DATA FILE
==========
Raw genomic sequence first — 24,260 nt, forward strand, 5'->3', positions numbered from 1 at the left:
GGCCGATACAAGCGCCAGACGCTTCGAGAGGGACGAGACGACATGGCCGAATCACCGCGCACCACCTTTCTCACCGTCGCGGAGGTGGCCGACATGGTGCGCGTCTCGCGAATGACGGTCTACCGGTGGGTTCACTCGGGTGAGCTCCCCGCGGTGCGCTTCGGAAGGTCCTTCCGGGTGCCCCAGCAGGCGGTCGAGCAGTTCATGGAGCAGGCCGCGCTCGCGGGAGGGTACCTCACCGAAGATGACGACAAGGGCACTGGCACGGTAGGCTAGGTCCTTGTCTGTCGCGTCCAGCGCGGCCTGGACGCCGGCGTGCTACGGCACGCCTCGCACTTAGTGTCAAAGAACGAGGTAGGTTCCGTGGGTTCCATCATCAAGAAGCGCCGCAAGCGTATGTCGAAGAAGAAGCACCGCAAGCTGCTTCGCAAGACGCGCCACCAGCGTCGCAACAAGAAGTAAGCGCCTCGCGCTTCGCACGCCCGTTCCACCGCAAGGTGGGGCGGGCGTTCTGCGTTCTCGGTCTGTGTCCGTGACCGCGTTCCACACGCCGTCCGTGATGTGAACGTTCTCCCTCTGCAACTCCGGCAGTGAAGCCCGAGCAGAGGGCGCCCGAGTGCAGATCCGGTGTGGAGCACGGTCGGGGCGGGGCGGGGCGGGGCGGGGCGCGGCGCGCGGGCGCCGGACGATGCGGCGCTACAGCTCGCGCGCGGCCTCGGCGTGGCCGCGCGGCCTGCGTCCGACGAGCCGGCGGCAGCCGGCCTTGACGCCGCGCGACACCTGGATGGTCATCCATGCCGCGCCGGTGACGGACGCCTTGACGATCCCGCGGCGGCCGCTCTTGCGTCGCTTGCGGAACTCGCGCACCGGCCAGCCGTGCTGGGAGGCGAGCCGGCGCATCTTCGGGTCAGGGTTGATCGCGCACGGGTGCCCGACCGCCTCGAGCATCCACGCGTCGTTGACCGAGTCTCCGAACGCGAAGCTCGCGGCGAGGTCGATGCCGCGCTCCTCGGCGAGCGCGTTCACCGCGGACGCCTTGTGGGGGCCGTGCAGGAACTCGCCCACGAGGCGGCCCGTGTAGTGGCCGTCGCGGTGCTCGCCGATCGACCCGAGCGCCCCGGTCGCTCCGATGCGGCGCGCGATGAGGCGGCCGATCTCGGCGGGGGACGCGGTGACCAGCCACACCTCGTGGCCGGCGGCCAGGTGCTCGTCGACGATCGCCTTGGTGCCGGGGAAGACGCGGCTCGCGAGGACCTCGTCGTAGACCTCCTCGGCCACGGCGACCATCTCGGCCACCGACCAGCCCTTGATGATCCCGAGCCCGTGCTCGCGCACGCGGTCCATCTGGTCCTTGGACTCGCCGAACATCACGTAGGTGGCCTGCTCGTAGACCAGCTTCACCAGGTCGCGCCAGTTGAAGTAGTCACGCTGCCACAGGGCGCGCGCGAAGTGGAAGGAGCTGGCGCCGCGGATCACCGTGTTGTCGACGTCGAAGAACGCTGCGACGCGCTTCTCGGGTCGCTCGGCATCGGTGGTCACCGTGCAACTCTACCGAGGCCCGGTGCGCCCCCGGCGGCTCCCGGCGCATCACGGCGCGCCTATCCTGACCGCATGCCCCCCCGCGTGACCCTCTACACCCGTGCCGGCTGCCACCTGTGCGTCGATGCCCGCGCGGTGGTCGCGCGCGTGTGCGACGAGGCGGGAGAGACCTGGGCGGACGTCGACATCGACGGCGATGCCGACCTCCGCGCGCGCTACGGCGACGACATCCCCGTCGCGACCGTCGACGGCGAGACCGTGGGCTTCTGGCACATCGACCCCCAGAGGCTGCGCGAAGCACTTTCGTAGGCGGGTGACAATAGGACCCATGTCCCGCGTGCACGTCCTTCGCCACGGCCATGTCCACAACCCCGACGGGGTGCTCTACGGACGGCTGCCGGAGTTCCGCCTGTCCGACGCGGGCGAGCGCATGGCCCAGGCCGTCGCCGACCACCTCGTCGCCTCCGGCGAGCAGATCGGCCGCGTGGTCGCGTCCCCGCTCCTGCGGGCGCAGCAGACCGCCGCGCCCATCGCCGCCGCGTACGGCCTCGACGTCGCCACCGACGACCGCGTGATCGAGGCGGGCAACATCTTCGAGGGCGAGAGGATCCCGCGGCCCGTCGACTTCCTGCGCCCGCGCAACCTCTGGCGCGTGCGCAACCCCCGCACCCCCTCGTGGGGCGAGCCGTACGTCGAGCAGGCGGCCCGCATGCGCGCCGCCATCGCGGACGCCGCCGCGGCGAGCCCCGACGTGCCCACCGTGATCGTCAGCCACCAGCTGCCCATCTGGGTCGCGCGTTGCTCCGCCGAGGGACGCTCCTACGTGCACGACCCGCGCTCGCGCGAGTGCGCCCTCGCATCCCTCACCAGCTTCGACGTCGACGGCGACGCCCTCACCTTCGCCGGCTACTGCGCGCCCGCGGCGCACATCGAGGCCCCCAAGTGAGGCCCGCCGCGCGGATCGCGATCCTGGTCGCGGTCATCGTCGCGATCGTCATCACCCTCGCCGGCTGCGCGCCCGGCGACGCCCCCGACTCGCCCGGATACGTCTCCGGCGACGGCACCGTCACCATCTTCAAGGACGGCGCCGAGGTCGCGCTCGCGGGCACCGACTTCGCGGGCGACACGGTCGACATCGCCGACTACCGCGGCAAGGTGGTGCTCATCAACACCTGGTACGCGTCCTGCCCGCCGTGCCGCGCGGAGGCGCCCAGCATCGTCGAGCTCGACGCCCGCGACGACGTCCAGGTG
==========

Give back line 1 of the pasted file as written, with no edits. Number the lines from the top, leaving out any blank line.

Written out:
Raw genomic sequence first — 24,260 nt, forward strand, 5'->3', positions numbered from 1 at the left: